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# Partial (Italicized) Differential Equations (meaning)

Sources

She can barely answer, she feels such gratitude. Also a disastrous pressure of tears. Weeping in public is something he finds despicable. (He does not think he should have to put up with it in private either.)

She manages to reabsorb her tears, and as if to reward her when they reach Cannes, he folds her into his capacious well-cut garments with their smell of manliness - some mixture of fur-bearing animals and expensive tobacco. He kisses her with decorum but with a small flick of his tongue along her lips, a reminder of private appetites.

She has not, of course, reminded him that her work was on the Theory of Partial Differential Equations, and that it was completed some time ago. she spends the first hour or so of her solitary journey as she usually spends some time after parting from him -balancing signs of affection against those of impatience, and indifference against a certain qualified passion.

(From Too Much Happiness by Alice Munro)

Comment

Hello everyone,

I know what's meant by Partial Differential Equations (certainly don't know how to solve them I'm afraid :)). But I don't know why the word Partial is italicized in this context. What does that italicized word mean here? Is it a hint of how difficult it is to solve those Partial Differential Equations? Thank you very much for helping.

Authorkeeblerelf (908281)  05 Dec 22, 13:53
Sources The weather is warmer at Nice, a few days later, when he takes her to board her train. “How can I go, how can I leave this soft air?” “Ah, but your desk and your differential equations will be waiting. In the spring you won’t be able to tear yourself away.” “Do you think not?” This is the paragraph before. He calls them "differential equations". He's got it wrong. She does not correct him out loud,
Comment @keeblerelf: Please use the forum "Sprachlabor / Language lab" below for your enquiries relating to the meaning of English expressions. This is the forum for the English translation of German terms.
Comment @ #2: OK; yes, I see. I've clicked the info-button now for more information. You are right. Thank you very much.
Comment To say it explicitly: "Partial" is italicized to show emphasis here.
Comment @ #1 and #4Thank you very much to both of you.@ #1: Hello CM2DD, it seems to me you know the story - that's fine :). When reading the first seven pages I have got the impression that the relationship between Sophia and Maxsim Kovalevski is clouded by uncertainty and doubting. So I suspect emphasizing the word Partial by the authoress not only expresses the correction of 'differential equations' mentioned earlier but also the fact that Sophia on no account wants to touch words like partial, partly, part - in the end. She avoids those words deliberately. Maybe the following text will clarify things.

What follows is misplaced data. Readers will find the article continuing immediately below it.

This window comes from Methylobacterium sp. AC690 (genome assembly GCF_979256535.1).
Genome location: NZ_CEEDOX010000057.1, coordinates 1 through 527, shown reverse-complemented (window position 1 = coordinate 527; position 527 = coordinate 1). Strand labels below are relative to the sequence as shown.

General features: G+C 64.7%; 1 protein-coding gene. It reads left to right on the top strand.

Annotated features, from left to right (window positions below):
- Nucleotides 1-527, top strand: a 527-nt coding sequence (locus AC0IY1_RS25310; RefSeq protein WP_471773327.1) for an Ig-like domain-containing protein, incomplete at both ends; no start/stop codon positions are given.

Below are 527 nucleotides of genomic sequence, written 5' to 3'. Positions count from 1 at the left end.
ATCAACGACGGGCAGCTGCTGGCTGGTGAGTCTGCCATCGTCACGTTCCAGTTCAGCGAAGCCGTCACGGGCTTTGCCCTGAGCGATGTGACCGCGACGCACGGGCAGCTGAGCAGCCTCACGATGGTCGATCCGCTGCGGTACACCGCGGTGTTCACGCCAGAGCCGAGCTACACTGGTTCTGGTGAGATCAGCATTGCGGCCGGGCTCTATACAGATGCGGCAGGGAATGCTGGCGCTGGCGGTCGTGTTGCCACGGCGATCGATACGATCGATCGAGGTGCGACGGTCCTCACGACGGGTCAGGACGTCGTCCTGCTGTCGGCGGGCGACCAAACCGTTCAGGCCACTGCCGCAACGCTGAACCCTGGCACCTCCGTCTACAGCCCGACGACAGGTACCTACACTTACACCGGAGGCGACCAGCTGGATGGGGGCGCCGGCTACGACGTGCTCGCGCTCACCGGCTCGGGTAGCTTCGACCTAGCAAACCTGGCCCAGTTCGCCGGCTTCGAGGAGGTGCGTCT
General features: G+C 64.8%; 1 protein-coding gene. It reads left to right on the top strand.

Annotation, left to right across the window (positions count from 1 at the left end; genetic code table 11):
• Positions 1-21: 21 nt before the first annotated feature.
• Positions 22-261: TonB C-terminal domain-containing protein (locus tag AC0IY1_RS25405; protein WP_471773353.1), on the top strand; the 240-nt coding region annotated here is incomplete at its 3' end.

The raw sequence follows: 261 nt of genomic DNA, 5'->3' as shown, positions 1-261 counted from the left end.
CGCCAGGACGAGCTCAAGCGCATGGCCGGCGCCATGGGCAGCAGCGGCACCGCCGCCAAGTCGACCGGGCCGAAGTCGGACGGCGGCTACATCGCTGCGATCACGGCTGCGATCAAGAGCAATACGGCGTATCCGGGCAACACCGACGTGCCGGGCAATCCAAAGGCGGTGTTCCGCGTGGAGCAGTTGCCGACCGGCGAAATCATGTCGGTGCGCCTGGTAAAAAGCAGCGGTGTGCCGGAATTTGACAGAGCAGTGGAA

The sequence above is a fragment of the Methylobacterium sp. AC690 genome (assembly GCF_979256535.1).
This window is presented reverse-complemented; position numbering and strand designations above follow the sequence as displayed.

Comment OT: There's really no need to use the term "authoress" to describe a female author. It can easily be considered both outdated and negative (see LEO's entry for "authoress". "Author" suffices in almost all cases. If it is deemed necessary to emphasize the gender of the author, "female (or woman) author" can be used. On a related matter, while "actress" is still used at times and doesn't have the negative tone of "actress," "actor" is commonly used for both males and females.
Sources When reading the first seven pages, I got the impression...From reading the first seven pages I have got the impression... I don't know the story. I just used Google to find out what the emphasis on "partial" meant. Context was required.Agree with #6 on "authoress" - "woman/female author" is better, and then only if you would also say "man/male author" in a similar context.
Comment Thank you very much to all who answered. I appreciate the information 🙂.

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